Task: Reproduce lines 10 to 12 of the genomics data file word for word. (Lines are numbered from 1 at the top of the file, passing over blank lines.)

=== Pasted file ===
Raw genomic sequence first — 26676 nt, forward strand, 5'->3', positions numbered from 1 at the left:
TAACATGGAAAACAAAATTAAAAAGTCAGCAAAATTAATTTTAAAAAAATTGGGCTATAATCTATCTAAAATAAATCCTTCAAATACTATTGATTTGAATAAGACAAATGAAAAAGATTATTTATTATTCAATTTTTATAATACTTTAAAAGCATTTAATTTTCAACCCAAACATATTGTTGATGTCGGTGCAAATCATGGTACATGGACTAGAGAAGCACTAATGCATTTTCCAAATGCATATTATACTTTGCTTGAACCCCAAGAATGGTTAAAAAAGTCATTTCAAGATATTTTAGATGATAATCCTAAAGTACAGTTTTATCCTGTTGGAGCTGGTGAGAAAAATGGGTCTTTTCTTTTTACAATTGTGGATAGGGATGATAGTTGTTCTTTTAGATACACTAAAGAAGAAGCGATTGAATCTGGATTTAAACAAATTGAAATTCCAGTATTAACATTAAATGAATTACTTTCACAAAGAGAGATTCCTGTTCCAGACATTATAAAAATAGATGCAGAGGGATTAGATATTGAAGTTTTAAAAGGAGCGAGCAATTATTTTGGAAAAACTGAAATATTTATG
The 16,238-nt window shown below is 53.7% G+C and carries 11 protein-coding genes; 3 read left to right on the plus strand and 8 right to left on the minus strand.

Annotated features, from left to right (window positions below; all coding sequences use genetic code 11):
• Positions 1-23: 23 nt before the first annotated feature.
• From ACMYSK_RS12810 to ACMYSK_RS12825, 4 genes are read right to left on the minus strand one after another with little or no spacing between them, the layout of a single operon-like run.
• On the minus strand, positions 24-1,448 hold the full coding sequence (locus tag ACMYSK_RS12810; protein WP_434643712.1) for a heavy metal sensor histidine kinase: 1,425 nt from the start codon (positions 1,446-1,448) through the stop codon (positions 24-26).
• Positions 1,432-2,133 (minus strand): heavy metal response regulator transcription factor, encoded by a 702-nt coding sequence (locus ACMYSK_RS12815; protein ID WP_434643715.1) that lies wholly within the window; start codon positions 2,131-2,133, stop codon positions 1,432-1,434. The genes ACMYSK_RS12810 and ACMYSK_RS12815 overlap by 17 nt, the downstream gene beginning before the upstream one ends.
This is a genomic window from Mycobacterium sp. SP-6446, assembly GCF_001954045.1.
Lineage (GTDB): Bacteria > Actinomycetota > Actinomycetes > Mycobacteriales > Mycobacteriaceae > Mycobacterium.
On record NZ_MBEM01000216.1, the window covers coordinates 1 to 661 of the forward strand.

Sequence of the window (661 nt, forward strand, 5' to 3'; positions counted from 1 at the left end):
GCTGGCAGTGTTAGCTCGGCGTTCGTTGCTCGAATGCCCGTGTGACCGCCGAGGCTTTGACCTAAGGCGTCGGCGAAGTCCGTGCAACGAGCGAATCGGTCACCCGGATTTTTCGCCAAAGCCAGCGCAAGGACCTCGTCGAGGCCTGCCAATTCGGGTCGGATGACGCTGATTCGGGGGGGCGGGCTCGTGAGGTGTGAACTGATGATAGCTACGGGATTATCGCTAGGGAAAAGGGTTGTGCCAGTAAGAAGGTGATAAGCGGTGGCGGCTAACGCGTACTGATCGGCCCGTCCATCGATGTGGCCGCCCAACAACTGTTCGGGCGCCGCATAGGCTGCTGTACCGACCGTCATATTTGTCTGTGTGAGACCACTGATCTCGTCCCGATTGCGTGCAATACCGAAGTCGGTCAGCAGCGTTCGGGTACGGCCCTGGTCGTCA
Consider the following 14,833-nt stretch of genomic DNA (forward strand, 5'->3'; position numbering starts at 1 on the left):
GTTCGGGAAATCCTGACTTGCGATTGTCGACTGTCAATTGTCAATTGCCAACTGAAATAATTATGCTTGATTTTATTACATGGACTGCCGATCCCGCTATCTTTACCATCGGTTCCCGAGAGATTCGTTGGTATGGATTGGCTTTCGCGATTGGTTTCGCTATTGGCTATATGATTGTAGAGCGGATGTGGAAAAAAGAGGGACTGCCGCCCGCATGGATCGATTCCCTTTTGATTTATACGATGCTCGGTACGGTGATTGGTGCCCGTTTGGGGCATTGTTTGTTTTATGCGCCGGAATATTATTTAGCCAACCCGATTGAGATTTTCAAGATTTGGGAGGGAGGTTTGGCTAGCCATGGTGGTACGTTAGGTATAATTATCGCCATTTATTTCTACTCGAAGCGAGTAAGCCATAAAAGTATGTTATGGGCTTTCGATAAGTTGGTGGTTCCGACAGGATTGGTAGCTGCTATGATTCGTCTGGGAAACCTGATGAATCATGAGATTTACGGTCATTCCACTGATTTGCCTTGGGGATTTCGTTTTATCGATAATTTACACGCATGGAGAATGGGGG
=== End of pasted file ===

Lineage (GTDB): Bacteria > Actinomycetota > Actinomycetes > Mycobacteriales > Mycobacteriaceae > Mycobacterium.
On record NZ_MBEM01000216.1, the window covers coordinates 1 to 661 of the forward strand.

Sequence of the window (661 nt, forward strand, 5' to 3'; positions counted from 1 at the left end):